Several Eastern newspaper correspondents kindled the start of the Winter Carnival by visiting Saint Paul in the fall of 1885 and returning home to report that Minnesota, in general, was another Siberia, unfit for human habitation. A group of business owners decided they would not take these comments lightly and retaliated by creating a wintertime festival starting in 1886, which would showcase all the beauty of Minnesota winters. This longtime tradition remains the oldest winter festival in the U.S., predating the Tournament of Roses Festival by two years!
Watch the video below to learn more!
Did you know in 1886…
- The 1st Ice Palace was located in an area known as “Central Park” – north of the downtown area and between Cedar Street and Robert Street where the Minnesota Armory is currently located and not far from the State Capitol.
- Many of the other events such as toboggan slide, ice skating and curling all took place in the area around the ice palace.
- The ice palace of 1886 was one of the first structures in the city to have electricity (for lighting)! Weddings and special events took place at the palace.
- The 1886 palace was designed by brothers A.J. and J.H. Hutchinson who previously designed ice palaces in Montreal, Canada.
- Over 20,000 ice blocks were used for the 1886 palace and a cost of $5,210.. (100 years later the 1986 palace cost $200,00. And in 1992, it cost over $1 million for the ice palace!)
- It took 200 workers/volunteers to construct the ice palace in 3 weeks.
- Many businesses promoted the Ice Palace using their company names for advertising.
- At the site of the 1st ice palace, there was a “horse path” that ran in front of the palace. The name of the path (later street): “Aurora”.
- There was 9 parades conducted.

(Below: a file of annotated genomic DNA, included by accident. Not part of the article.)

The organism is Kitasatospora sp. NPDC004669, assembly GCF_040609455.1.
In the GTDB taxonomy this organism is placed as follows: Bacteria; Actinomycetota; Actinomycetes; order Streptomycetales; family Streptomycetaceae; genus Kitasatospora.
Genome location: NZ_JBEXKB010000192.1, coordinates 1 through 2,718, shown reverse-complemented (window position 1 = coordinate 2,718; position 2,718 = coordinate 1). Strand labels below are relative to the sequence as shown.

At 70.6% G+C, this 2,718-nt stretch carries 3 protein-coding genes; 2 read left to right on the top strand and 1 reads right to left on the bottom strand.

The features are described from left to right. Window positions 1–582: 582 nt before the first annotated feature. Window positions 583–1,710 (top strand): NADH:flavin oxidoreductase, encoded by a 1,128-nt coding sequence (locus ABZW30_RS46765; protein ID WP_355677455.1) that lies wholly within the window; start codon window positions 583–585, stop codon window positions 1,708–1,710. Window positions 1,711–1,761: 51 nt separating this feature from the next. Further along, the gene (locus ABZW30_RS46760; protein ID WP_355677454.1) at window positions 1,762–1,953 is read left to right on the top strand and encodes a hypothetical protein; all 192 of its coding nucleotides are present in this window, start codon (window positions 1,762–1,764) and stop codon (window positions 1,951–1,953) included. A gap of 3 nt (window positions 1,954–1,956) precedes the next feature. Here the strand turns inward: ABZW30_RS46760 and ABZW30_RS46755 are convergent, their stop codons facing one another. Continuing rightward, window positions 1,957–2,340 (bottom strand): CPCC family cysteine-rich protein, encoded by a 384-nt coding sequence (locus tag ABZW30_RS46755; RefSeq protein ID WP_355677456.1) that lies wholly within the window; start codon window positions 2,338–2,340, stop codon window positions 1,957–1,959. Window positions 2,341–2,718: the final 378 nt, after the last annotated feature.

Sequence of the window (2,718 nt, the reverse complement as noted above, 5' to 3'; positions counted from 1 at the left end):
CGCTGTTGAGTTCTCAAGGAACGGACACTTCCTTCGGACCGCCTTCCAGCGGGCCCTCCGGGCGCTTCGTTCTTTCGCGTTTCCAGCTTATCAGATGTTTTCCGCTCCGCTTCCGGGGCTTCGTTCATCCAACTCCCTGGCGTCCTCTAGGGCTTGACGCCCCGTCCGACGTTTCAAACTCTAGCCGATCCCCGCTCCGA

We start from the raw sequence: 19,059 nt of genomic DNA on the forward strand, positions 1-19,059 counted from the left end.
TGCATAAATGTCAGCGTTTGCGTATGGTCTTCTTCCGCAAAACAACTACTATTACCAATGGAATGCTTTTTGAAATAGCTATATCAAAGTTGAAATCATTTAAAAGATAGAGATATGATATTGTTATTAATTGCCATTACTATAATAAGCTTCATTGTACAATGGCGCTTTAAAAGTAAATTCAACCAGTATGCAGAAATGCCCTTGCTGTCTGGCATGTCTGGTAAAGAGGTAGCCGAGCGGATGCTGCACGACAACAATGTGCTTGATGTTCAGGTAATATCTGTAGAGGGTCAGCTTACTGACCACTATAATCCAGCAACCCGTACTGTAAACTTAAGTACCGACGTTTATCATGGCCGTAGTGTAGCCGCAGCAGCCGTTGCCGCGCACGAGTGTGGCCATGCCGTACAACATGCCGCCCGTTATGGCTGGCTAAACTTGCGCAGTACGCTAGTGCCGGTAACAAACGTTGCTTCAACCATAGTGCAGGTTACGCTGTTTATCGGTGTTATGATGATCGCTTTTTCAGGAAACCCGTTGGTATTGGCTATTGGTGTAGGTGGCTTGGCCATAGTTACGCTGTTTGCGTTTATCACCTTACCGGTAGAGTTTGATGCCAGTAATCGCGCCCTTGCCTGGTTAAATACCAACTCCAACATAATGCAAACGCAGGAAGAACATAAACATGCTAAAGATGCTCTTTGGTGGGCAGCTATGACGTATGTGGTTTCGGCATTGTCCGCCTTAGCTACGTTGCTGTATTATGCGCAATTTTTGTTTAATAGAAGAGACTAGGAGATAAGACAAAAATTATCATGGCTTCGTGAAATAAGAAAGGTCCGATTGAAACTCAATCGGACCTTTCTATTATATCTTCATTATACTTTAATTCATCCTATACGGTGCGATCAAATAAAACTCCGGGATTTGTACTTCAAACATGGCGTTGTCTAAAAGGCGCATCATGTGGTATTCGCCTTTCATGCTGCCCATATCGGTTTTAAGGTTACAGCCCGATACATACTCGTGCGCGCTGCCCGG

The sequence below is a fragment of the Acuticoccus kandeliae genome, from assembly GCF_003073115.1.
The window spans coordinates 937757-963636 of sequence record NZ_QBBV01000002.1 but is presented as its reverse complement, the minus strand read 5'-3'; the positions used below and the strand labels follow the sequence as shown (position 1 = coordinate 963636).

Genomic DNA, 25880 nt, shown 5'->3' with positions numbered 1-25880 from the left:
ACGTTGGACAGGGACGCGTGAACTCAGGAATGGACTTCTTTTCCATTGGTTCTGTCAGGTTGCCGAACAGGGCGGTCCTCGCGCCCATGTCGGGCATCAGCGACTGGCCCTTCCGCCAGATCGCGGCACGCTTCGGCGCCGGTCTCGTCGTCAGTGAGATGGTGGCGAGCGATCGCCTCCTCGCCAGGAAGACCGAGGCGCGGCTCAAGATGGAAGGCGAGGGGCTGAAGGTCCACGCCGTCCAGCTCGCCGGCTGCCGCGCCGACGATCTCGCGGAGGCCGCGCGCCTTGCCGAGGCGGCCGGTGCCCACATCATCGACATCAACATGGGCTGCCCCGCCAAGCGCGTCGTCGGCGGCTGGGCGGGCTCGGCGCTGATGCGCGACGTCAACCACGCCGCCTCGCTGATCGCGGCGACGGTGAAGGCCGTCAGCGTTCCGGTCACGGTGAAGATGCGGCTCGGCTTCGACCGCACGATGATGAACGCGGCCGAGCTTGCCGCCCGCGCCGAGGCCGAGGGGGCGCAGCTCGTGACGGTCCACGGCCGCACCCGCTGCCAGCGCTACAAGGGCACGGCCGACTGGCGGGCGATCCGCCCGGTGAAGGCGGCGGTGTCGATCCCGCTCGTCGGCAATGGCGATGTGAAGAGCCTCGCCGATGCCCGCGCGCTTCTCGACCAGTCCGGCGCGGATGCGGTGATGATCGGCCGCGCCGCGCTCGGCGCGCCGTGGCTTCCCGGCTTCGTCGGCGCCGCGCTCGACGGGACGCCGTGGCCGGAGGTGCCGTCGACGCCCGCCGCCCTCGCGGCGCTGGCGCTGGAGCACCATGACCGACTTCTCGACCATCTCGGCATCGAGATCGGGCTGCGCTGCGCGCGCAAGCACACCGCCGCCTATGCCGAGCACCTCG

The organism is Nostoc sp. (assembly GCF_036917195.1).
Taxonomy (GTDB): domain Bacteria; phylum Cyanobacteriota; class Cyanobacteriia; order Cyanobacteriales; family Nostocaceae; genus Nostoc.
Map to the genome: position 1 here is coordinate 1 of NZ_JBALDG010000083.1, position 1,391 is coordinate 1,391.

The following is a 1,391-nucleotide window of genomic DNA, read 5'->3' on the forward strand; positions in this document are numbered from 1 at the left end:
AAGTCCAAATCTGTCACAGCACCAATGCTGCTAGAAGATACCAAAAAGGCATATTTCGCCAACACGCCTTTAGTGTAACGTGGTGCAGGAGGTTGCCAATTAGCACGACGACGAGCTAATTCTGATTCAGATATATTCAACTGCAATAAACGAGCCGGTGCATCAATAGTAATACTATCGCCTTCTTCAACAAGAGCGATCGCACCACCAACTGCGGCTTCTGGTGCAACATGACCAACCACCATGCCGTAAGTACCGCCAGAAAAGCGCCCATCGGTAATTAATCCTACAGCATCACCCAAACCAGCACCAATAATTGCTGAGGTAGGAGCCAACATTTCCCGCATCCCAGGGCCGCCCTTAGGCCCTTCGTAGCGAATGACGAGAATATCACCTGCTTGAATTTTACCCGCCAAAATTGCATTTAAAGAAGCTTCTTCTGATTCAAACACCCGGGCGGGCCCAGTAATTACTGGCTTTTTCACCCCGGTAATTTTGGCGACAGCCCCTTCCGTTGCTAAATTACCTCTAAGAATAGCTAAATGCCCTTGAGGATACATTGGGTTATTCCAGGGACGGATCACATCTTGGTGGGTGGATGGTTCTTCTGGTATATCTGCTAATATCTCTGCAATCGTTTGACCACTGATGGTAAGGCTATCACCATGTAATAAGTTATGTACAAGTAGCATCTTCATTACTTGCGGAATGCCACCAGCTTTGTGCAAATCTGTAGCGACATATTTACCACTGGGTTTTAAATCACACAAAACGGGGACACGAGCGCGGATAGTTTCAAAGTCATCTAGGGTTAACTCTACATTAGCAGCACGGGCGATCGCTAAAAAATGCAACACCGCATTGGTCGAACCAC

- Buttons didn’t look like how they do now. The 1886 buttons featured three very collectible medallions (pictured below).
1886 In Photos (click-thru):
A celebration of Diverse Cultures
In preparation for the 1886 Winter Carnival, one of the earliest residents of St Paul, Mr. Auguste Louis Larpenteur, invited representatives from the Dakota Indians, also known as the Eastern Sioux, to demonstrate daily life in Minnesota and allowed to set up an Indian Village outside the walls of the ice palace. Many of the activities were designed to show Carnival visitors aspects of tribal living and rituals. There was cooking, dancing and singing events. One year a war dance was demonstrated after which representatives from the Sioux invited representatives from the visiting Ojibwe tribe to share a peace pipe. Many members from the various marching groups purchased authentic Indian moccasins from the Native American women.Indian villages and Sioux families were a key participant in the 1886, 1887, 1888, and 1896 Winter Carnivals.
The Saint Paul Winter Carnival celebrates winter like only Minnesotans can, and we’ve been creating winter magic for 136 years!
Winter Carnival Song
We hope you’ll “Come to Carnival” and celebrate this special Anniversary year with us!
More Great Resources
Looking for more great history about the Saint Paul Winter Carnival? Visit the Minnesota Historical Society’s online database and the Ramsey County Historical Society’s online database and search, “Winter Carnival.”
Thank you and credit to the Minnesota Historical Society; the Ramsey County Historical Society; archives of the Pioneer Press and “Fire and Ice” by Moira Harris for helping contribute to this collection of History! Also, thank you to Winter Carnival’s own, Tom Barrett, for helping us digitize all this history!